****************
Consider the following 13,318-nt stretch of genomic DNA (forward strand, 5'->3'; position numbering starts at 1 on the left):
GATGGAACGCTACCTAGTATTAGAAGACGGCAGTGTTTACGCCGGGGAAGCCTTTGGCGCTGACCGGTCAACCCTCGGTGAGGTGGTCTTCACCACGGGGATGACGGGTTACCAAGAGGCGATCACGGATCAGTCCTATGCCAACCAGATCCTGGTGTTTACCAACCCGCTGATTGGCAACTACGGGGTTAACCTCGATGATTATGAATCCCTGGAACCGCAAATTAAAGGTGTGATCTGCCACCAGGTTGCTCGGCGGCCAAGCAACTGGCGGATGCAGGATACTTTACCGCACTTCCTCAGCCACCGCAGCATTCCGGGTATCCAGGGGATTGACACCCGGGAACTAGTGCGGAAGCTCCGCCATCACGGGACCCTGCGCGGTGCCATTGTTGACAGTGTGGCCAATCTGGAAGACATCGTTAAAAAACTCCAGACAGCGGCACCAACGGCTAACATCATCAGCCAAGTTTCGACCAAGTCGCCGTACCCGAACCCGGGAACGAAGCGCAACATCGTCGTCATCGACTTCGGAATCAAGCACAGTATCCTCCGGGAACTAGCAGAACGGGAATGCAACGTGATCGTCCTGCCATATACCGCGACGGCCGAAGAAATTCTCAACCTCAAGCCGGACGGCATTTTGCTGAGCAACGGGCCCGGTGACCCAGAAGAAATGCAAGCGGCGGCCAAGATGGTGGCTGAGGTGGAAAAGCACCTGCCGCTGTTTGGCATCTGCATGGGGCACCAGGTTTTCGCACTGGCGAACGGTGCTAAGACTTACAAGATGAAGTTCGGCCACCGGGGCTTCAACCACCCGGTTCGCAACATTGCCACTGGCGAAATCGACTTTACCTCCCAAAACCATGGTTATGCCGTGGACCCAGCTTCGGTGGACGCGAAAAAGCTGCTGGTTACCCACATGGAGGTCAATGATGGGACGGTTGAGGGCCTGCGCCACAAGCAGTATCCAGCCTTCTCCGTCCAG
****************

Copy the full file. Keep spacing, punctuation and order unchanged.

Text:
Consider the following 13,318-nt stretch of genomic DNA (forward strand, 5'->3'; position numbering starts at 1 on the left):
GATGGAACGCTACCTAGTATTAGAAGACGGCAGTGTTTACGCCGGGGAAGCCTTTGGCGCTGACCGGTCAACCCTCGGTGAGGTGGTCTTCACCACGGGGATGACGGGTTACCAAGAGGCGATCACGGATCAGTCCTATGCCAACCAGATCCTGGTGTTTACCAACCCGCTGATTGGCAACTACGGGGTTAACCTCGATGATTATGAATCCCTGGAACCGCAAATTAAAGGTGTGATCTGCCACCAGGTTGCTCGGCGGCCAAGCAACTGGCGGATGCAGGATACTTTACCGCACTTCCTCAGCCACCGCAGCATTCCGGGTATCCAGGGGATTGACACCCGGGAACTAGTGCGGAAGCTCCGCCATCACGGGACCCTGCGCGGTGCCATTGTTGACAGTGTGGCCAATCTGGAAGACATCGTTAAAAAACTCCAGACAGCGGCACCAACGGCTAACATCATCAGCCAAGTTTCGACCAAGTCGCCGTACCCGAACCCGGGAACGAAGCGCAACATCGTCGTCATCGACTTCGGAATCAAGCACAGTATCCTCCGGGAACTAGCAGAACGGGAATGCAACGTGATCGTCCTGCCATATACCGCGACGGCCGAAGAAATTCTCAACCTCAAGCCGGACGGCATTTTGCTGAGCAACGGGCCCGGTGACCCAGAAGAAATGCAAGCGGCGGCCAAGATGGTGGCTGAGGTGGAAAAGCACCTGCCGCTGTTTGGCATCTGCATGGGGCACCAGGTTTTCGCACTGGCGAACGGTGCTAAGACTTACAAGATGAAGTTCGGCCACCGGGGCTTCAACCACCCGGTTCGCAACATTGCCACTGGCGAAATCGACTTTACCTCCCAAAACCATGGTTATGCCGTGGACCCAGCTTCGGTGGACGCGAAAAAGCTGCTGGTTACCCACATGGAGGTCAATGATGGGACGGTTGAGGGCCTGCGCCACAAGCAGTATCCAGCCTTCTCCGTCCAG